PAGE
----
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Check, please? Our tab on alcohol-related claims
Sometimes beer fuels the Truth-O-Meter. Sometimes beer fuels the Truth-O-Meter.

Sometimes beer fuels the Truth-O-Meter.

By W. Gardner Selby April 6, 2011

When San Antonio state Rep. Mike Villarreal recently piped up about the growth of the craft beer industry, he stepped into familiar Truth-O-Meter terrain.

Villarreal followed state Sen. Jeff Wentworth and Austin’s police chief, Art Acevedo, in drawing a truth test on for drinking-related proclamations.

Plugging legislation that would allow restaurants that brew their own beer to sell their bottled suds to a beer distributor, Villarreal suggested craft brewers are the future of the beer industry. "The only segment in the beer market that is growing is the craft beer segment," the Democrat said during a March 22 press conference about House Bill 660, which was left pending in a House committee.
The Colorado-based Brewers Association, a trade association representing craft brewers, defines a craft brewer as small (produces less than 6 million barrels a year), independent (less than 25 percent is owned by an alcoholic beverage industry member who isn’t a craft brewer) and traditional (at least 50 percent of its total production volume is malt beer or beer that enhances the flavor with grains such as barley or wheat).
According to an association press release, small and independent craft brewers saw production increase 11 percent and retail sales increase 12 percent in 2010 while total U.S. beer sales were down 2.2 percent in 2009 and 1 percent in 2010. Total beer volume dropped from 205.7 million barrels in 2009 to 203.6 million in 2010, the release says.

The Beer Institute pointed us to statistics showing that total estimated domestic beer production decreased 1.6 percent from 2009-10.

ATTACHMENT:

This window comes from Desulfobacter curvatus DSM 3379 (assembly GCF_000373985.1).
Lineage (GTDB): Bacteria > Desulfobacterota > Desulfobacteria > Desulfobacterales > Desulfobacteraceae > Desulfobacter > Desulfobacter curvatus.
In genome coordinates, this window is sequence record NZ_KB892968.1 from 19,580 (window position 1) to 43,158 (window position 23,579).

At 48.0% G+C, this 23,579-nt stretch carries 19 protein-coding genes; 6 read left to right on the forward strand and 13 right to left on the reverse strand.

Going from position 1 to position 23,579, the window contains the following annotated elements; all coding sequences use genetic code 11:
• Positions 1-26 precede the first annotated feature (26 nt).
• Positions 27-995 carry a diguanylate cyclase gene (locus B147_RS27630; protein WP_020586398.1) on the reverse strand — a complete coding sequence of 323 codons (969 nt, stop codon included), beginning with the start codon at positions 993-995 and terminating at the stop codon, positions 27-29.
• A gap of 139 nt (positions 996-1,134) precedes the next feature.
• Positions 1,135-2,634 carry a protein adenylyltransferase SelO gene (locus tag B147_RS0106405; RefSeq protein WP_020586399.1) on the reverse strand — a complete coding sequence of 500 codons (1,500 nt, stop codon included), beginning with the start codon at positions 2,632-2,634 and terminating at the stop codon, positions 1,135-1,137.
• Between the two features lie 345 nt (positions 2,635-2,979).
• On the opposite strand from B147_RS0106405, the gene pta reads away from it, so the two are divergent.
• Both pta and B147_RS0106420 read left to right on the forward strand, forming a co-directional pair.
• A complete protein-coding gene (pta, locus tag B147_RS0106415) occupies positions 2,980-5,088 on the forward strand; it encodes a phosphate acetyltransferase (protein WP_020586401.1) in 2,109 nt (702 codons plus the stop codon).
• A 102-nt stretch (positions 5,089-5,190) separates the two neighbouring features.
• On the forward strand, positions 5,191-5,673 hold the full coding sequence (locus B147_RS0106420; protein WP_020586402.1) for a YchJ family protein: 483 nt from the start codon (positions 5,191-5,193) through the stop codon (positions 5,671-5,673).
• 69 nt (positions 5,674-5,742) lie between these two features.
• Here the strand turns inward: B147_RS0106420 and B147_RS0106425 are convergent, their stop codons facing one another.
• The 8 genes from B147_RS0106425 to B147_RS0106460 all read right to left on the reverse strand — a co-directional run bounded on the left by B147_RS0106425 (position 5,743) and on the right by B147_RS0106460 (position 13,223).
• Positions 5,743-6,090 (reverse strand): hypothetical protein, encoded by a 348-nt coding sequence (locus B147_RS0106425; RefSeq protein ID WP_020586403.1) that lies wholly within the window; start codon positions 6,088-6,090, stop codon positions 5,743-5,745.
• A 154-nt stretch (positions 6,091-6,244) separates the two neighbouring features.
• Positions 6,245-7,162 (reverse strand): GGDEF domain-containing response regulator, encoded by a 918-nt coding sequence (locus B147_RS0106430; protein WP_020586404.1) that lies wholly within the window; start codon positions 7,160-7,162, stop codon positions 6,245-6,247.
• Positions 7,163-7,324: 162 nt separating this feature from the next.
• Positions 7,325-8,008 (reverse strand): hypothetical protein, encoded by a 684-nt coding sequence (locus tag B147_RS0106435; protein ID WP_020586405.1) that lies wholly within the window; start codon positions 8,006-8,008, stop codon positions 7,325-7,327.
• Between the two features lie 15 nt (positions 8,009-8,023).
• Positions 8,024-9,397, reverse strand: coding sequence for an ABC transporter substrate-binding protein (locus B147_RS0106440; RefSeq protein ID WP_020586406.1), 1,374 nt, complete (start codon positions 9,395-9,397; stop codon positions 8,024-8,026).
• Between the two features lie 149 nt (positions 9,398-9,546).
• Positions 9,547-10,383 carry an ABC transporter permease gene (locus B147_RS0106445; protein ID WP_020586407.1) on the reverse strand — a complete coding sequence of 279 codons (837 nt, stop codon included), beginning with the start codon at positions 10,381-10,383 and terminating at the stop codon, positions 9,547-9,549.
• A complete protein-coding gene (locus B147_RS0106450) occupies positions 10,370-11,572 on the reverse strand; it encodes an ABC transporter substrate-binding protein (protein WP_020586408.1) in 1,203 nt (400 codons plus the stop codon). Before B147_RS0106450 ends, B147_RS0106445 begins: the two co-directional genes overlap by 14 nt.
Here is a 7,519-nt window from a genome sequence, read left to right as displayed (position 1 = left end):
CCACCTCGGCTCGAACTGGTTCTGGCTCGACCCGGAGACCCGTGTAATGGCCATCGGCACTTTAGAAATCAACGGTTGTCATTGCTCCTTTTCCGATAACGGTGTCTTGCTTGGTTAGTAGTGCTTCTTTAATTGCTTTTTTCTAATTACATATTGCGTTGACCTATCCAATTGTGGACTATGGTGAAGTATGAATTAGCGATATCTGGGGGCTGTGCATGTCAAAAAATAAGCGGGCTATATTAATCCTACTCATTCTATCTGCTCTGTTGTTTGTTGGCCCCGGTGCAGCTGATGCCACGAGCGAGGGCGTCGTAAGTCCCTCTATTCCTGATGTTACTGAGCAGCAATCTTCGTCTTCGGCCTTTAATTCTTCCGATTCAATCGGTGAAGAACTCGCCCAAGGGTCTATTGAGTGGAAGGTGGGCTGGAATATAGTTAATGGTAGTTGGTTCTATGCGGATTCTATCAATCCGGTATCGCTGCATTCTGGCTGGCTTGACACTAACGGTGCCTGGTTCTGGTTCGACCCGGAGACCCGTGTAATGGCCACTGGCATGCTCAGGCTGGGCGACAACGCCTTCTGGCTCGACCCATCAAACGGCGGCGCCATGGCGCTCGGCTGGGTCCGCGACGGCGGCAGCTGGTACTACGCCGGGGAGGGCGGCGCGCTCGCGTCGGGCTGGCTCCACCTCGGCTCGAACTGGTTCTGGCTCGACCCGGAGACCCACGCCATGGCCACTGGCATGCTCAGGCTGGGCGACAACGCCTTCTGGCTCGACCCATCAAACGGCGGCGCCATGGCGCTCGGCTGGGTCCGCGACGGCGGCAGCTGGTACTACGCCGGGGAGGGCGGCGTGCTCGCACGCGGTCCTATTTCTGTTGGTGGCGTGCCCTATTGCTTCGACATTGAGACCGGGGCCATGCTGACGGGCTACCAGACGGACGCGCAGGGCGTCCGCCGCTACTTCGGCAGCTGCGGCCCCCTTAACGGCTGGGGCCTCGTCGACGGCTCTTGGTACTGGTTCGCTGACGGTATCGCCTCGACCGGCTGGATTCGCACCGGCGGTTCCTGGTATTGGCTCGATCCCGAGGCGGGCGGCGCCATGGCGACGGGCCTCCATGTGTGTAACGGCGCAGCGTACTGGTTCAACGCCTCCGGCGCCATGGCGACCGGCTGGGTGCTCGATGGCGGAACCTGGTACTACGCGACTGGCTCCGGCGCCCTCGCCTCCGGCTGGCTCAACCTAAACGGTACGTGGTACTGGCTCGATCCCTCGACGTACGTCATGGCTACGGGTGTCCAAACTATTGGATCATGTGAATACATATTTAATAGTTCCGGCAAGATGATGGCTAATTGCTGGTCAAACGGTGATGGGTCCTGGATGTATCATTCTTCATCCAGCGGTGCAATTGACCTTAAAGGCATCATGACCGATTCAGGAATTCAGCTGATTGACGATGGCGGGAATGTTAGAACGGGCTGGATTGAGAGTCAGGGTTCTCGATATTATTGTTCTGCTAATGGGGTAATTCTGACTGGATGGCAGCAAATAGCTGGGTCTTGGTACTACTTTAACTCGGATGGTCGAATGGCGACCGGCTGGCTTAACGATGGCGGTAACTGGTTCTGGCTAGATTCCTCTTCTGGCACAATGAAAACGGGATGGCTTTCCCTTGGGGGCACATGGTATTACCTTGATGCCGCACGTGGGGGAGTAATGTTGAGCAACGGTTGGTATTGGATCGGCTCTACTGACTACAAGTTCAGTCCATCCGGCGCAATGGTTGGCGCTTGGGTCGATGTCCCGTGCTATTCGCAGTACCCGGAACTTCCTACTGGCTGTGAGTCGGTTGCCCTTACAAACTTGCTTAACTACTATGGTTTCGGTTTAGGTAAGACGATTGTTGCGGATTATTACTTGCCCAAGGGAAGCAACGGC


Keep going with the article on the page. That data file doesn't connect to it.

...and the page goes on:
Harry Schuhmacher, editor of Beer Business Daily, a trade publication, told us that Villarreal’s claim is "definitely true." Craft beer "has really taken on a life of its own in the last four or five years," Schuhmacher said.
We rated Villarreal’s statement True. Wentworth’s alcohol-related claim didn’t fare as well.

In February, the San Antonio Republican told a national TV audience: "We don’t have bars on campus in Texas. It’s against the law... no alcohol allowed." He made the statement while defending his proposal requiring Texas colleges to allow concealed weapons on campus.

Our initial disbelief — what, no campus taverns? — held up.

Among places we checked: Wentworth’s undergraduate alma mater, Texas A&M University. Spokesman Jason Cook said: "We don’t have bars on campus, in the common term, but alcohol is allowed on campus and is served on campus under special circumstances." The University Club, a campus dining facility, hosts a happy hour; the 21-and-older crowd can enjoy a $2 scotch or $3 sangria, among drink specials, from 4-7 p.m. Wednesday through Friday, according to A&M’s web page about the club.

All told, we found two Texas universities that have bars on campus while other schools we contacted routinely serve alcohol in campus facilities. We also found no legal grounding for the Wentworth’s claim, which wasn’t simply wrong, but ridiculous — Pants on Fire.

Acevedo was quoted in November saying that Texas leads the nation in drunk-driving deaths.

In 2009, we learned, Texas tallied 1,235 alcohol-impaired fatalities, according to a report by the National Highway Transportation Safety Administration, which says the statistic reflects fatalities in crashes involving a driver or motorcycle rider with a blood alcohol concentration of .08 grams per deciliter or greater.
The 2009 Texas total exceeded by more than 250 the 950 alcohol-related driving fatalities in California, which was the No. 2 state in the dubious category.

Another checkpoint: NHTSA has posted state-by-state rates of alcohol-impaired driving fatalities per 100 million vehicle miles traveled for 2005 through 2008. Among the 10 states that had the most alcohol-impaired driving fatalities in 2009, Texas's rate per 100 million vehicle miles traveled, which ranged from .55 in 2007 to a high of .59 in 2006, exceeded that of all but South Carolina. Its rate, ranging from .81 in 2008 to .91 in 2007, was higher every year.

Finally, we divided the 2009 alcohol-impaired driving deaths for each state by U.S. Census Bureau population estimates for each state. Result: Texas trailed 15 states in deaths per resident.

Acevedo’s statement scored Mostly True on the Truth-O-Meter.

Peruse alcohol-connected fact checks by PolitiFact outfits nationally here. Here’s to you.

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